# The Walsh basis

If you ask a random passerby to give you an orthonormal basis for $L^2[0,1]$, they will probably respond with $e_n(t)=\exp(2\pi i nt)$, $n\in \mathbb Z$. There is a lot to like about this exponential basis: most importantly, it diagonalizes the $\frac{d}{dt}$ operator: $\frac{d}{dt}e_n=2\pi i n e_n$. This property makes the exponential basis indispensable in the studies of differential equations. However, I prefer to describe the Walsh basis, which has several advantages:

• the basis functions take just two values $\pm 1$, which simplifies the computation of coefficients
• the proof of the basis property is easier than for the exponential basis
• there is a strong connection to probability: the Walsh expansion can be seen as conditional expectation, and the partial sums form a Doob martingale
• partial sums converge a.e. for any $L^1$ function, which is not the case for the exponential basis.

First, introduce the Rademacher functions $r_n=\mathrm{sign}\, \sin (2^{n+1} \pi t)$, $n=0,1,2,\dots$ (The enumeration is slightly different from what I used in class.) These are $r_0,r_1,r_2,r_3$:

Alternatively, one can define $r_n$ as the function which takes the values $+1,-1$ alternatively on the dyadic intervals $\displaystyle \bigg[\frac{j}{2^{n+1}},\frac{j+1}{2^{n+1}}\bigg)$.

To define the $n$th Walsh function $W_n$, express the index $n$ as the sum of powers of 2, i.e., $n=2^{p_1}+2^{p_2}+\dots$ and let $W_n=r_{p_1}r_{p_2}\dots$. For example, $W_{13}=r_3r_2r_0$ because $13=2^3+2^2+2^0$. Since the binary representation is unique, the definition makes sense. We also have $W_0=1$ because the product of an empty set of numbers is 1.

In class I checked that the set $\lbrace W_n\colon n=0,1,2,\dots\rbrace$ is orthonormal. Also, for any integer $k\ge 0$ the linear span of $\lbrace W_n\colon 0\le n< 2^k \rbrace$ is the space $V_k$ of all functions that are constant on the dyadic intervals of length $2^{-k}$. This follows by observing that $\lbrace W_n\colon 0\le n< 2^k \rbrace\subset V_k$ and that the dimension of $V_k$ is $2^k$.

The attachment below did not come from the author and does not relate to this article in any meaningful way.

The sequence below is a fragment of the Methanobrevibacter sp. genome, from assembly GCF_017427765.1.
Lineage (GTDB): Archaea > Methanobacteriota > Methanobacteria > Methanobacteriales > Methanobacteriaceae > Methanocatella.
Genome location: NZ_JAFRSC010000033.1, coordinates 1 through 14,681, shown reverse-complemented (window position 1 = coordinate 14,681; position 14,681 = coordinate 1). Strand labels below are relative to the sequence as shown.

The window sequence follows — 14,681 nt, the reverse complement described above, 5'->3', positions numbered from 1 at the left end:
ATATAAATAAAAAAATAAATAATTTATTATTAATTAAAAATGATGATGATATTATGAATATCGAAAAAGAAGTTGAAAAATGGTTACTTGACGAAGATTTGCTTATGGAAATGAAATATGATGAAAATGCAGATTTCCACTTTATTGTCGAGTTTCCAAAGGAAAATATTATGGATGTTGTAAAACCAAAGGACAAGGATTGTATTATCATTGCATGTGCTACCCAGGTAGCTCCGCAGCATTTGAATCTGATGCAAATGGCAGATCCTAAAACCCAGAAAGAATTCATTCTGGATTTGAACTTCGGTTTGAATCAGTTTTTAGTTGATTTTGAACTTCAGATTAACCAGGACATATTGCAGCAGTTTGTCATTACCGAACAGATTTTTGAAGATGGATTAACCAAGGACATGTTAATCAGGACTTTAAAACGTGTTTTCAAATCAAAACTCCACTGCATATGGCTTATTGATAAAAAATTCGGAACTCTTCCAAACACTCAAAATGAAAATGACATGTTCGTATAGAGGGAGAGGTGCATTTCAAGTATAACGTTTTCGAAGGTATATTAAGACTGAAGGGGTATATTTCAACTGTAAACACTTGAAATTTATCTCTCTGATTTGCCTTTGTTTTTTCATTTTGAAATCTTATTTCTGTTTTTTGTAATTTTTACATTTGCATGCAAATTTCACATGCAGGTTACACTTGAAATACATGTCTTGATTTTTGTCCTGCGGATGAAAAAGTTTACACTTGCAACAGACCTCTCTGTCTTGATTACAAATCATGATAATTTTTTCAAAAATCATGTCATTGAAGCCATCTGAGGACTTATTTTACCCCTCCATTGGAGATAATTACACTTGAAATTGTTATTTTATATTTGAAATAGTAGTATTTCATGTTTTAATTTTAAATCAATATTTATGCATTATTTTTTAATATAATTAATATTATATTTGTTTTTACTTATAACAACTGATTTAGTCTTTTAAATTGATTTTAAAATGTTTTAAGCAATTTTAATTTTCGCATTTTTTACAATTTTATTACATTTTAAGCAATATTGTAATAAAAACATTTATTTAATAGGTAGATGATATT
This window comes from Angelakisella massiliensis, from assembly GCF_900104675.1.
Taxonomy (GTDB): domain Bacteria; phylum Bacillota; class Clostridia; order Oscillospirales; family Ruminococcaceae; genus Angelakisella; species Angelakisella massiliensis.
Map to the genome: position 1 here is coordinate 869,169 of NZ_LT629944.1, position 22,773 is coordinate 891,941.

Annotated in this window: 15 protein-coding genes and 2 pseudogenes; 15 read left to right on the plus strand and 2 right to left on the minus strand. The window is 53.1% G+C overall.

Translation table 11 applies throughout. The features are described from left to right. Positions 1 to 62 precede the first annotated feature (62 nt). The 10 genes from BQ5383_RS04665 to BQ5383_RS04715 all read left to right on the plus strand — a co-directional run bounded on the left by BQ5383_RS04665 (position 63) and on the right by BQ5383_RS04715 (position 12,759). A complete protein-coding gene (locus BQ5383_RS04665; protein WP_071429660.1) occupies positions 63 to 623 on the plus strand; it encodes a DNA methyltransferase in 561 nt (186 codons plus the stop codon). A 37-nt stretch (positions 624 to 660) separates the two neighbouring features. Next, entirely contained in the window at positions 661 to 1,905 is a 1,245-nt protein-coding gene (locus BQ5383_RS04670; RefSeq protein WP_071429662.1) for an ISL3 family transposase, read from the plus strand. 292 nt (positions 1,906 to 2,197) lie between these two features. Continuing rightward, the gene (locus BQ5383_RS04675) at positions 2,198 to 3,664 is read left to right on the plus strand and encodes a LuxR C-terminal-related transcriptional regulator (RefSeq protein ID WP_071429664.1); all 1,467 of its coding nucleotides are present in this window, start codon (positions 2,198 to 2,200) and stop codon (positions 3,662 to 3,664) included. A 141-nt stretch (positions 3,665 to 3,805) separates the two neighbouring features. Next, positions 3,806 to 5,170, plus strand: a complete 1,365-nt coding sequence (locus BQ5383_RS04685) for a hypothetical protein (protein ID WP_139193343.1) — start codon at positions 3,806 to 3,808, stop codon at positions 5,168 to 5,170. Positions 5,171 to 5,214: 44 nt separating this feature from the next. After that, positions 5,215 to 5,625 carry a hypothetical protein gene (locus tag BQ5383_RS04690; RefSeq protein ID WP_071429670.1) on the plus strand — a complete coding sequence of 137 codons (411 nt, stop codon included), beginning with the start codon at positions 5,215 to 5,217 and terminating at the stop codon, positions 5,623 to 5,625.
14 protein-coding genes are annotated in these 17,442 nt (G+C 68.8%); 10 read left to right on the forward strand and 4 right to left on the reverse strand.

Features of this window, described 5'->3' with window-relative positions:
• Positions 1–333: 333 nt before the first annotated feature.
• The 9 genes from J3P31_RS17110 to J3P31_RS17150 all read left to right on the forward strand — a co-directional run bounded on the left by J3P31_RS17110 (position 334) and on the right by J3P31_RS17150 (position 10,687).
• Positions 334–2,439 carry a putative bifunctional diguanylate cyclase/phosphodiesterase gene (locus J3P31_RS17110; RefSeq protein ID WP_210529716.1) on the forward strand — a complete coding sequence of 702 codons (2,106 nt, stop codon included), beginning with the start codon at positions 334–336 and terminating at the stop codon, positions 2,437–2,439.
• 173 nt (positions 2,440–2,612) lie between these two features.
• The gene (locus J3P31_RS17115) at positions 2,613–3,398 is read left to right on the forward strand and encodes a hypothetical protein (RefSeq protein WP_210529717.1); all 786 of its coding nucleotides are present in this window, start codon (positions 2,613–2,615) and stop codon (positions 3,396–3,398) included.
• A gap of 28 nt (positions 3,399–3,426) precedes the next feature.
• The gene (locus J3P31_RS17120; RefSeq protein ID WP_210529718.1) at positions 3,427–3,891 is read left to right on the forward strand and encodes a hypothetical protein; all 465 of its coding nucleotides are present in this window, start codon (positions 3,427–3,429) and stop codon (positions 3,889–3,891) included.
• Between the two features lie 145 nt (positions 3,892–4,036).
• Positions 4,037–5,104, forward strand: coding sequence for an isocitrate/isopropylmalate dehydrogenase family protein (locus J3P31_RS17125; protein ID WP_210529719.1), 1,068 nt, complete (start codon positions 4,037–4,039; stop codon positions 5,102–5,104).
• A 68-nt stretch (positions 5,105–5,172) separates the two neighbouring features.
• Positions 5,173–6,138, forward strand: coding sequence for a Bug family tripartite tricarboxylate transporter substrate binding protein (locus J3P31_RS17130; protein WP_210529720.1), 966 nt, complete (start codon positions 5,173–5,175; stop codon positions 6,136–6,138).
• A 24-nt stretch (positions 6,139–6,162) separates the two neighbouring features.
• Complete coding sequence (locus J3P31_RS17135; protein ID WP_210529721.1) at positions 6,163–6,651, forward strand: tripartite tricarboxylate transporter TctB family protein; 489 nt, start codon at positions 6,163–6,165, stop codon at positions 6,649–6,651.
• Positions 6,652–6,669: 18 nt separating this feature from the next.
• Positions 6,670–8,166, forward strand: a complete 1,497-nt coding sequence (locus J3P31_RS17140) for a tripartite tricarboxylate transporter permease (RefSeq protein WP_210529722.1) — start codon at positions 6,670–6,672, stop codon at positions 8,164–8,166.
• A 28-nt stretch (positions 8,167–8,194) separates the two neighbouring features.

To prove that the Walsh basis is indeed a basis, suppose that $h\in L^2[0,1]$ is orthogonal to all $W_n$. Since $h\perp V_k$ for all $k$, the integral of $h$ over any dyadic interval is zero (note that the characteristic function of any dyadic interval belongs to some $V_k$). But any subinterval $I\subset [0,1]$ can be written as a disjoint countable union of dyadic intervals: just take all dyadic intervals that are contained in $I$. (You don't necessarily get the right type of endpoints, but as long as we work with integrals, the difference between open and closed intervals is immaterial.) Thus, the integral of $h$ over any subinterval of $[0,1]$ is zero. By the Lebesgue differentiation theorem, for a.e. $t$ we have $\displaystyle h(t)=\lim_{\delta\to 0}\frac{1}{2\delta}\int_{t-\delta}^{t+\delta} h =0$. Thus $h=0$ as required.

The proof is even simpler if we use the non-centered form of the Lebesgue differentiation theorem: for a.e. $t$ the average $\frac{1}{b-a}\int_a^b h$ approaches $h(t)$ as $a,b\to t$ in such a way that $a\le t\le b$. Armed with this theorem, we can consider the sequence of dyadic intervals containing $t$, and immediately obtain $h(t)=0$ a.e.

Having proved that $\lbrace W_n\rbrace$ is a basis, let’s expand something in it. For example, this moderately ugly function $f$:

I used Maple to compute the coefficients $c_n=\langle f, W_n\rangle$ and plotted the partial sums $\sum_{n=0}^N c_n W_n$ for $N=1,3,7,15$:

Such partials sums (those that use $2^k$ basis functions) are particularly nice: they are obtained simply by averaging $f$ over each dyadic interval of length $2^{-k}$. In probability theory this is known as conditional expectation. The conditional expectation is a contraction in any $L^p$ space, including $L^1$ which gives so much trouble to the exponential basis. The highly oscillatory parts of $f$ are killed by the dyadic averaging; in contrast, when integrated against the exponentials, they may cleverly accumulate and destroy the convergence of partial sums.

## 1 thought on “The Walsh basis”

1. “If you ask a random passerby to give you an orthonormal basis for L^2…”

We might have different definitions of “random”!